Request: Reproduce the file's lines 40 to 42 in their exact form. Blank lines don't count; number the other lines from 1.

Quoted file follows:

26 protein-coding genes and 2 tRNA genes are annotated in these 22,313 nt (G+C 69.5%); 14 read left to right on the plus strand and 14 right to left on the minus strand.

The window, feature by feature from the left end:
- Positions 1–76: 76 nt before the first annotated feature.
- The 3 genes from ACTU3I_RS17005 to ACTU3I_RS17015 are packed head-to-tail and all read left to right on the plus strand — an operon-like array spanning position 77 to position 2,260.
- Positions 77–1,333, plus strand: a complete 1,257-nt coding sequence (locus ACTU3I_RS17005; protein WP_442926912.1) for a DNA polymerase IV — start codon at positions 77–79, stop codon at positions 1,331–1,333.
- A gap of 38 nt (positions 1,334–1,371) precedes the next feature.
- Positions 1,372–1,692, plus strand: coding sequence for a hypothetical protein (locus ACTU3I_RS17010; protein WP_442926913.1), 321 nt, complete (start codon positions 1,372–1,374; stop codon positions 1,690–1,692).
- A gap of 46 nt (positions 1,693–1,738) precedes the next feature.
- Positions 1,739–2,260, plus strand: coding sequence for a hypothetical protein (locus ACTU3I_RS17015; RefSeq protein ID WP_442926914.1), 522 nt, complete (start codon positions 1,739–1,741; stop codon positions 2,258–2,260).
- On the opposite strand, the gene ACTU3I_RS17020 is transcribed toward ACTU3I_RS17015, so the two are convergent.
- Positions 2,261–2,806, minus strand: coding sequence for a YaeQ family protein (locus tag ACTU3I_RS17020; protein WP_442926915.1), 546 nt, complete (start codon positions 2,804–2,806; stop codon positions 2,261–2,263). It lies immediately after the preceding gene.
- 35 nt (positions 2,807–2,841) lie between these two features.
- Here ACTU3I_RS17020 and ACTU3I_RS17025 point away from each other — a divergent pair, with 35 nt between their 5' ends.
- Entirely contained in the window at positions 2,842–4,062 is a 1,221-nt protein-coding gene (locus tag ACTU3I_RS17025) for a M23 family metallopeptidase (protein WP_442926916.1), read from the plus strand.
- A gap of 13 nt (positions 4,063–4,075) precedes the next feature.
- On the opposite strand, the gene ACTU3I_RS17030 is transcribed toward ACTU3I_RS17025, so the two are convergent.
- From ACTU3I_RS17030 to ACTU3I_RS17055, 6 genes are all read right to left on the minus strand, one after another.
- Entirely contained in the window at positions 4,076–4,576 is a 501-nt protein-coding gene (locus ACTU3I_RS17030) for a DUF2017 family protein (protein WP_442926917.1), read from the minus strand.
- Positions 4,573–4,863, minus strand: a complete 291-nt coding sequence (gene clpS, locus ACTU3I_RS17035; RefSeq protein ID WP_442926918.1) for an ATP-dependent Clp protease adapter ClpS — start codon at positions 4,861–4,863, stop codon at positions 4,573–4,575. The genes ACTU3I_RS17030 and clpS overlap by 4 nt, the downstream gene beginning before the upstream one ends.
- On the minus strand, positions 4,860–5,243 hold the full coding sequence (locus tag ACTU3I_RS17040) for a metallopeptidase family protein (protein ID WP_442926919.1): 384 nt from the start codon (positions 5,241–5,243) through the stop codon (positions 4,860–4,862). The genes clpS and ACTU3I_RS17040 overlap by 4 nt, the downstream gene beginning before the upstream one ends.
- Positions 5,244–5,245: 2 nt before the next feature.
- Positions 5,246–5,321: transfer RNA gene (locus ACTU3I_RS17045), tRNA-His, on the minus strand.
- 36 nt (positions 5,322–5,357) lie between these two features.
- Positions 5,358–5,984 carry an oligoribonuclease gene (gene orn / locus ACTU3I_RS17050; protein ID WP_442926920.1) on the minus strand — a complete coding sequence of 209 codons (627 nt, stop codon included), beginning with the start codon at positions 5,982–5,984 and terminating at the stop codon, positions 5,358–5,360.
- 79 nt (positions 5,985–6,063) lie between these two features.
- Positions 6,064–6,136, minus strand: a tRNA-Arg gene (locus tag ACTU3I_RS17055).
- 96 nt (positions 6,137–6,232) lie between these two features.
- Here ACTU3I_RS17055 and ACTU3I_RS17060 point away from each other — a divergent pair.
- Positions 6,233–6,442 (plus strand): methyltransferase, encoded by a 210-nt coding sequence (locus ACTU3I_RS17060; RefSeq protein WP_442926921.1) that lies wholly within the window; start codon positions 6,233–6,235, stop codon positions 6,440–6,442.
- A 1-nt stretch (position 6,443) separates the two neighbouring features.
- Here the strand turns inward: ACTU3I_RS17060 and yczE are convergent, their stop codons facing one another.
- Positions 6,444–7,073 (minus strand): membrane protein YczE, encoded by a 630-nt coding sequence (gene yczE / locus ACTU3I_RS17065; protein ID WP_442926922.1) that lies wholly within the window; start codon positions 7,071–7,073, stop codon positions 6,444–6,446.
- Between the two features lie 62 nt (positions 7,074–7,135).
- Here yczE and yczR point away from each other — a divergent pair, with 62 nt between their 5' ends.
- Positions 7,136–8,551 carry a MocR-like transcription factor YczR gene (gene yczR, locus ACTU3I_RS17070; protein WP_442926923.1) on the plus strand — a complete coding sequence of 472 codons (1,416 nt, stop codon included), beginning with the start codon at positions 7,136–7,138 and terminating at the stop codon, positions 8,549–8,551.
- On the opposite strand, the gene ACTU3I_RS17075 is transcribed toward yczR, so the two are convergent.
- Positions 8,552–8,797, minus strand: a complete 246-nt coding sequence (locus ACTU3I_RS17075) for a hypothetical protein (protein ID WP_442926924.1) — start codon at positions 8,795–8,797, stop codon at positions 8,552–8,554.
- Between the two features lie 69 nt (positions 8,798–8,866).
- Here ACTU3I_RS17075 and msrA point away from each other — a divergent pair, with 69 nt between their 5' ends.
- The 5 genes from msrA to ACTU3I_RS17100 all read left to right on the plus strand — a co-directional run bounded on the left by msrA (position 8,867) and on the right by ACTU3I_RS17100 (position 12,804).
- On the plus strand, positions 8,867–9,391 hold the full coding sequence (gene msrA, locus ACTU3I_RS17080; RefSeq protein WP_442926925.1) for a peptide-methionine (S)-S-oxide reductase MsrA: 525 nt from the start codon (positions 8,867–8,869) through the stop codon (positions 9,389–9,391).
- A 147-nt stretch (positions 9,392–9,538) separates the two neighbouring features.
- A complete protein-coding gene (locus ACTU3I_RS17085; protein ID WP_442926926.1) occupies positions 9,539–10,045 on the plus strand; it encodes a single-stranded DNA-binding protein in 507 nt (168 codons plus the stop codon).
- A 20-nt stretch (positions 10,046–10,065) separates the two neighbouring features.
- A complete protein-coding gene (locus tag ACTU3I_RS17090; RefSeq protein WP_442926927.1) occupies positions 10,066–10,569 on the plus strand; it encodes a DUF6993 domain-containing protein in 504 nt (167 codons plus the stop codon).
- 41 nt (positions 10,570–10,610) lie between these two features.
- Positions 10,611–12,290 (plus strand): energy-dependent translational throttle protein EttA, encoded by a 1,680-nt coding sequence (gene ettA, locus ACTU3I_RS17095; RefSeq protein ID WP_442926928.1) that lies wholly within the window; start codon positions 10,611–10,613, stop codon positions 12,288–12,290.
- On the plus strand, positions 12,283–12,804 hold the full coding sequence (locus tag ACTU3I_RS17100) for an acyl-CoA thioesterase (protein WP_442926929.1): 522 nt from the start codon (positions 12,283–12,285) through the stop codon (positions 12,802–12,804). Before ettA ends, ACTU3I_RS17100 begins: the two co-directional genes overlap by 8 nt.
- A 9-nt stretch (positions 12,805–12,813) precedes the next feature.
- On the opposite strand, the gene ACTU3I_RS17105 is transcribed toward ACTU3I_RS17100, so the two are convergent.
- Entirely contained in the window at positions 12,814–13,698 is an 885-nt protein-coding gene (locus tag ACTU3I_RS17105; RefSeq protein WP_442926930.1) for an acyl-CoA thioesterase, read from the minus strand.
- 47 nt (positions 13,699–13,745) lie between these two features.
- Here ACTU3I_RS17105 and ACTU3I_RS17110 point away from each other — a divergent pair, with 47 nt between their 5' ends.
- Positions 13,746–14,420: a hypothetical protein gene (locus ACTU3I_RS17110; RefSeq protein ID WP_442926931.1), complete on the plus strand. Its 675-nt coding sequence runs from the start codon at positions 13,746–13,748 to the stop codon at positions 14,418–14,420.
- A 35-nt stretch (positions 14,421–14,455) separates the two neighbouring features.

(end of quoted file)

- The 5 genes from msrA to ACTU3I_RS17100 all read left to right on the plus strand — a co-directional run bounded on the left by msrA (position 8,867) and on the right by ACTU3I_RS17100 (position 12,804).
- On the plus strand, positions 8,867–9,391 hold the full coding sequence (gene msrA, locus ACTU3I_RS17080; RefSeq protein WP_442926925.1) for a peptide-methionine (S)-S-oxide reductase MsrA: 525 nt from the start codon (positions 8,867–8,869) through the stop codon (positions 9,389–9,391).
- A 147-nt stretch (positions 9,392–9,538) separates the two neighbouring features.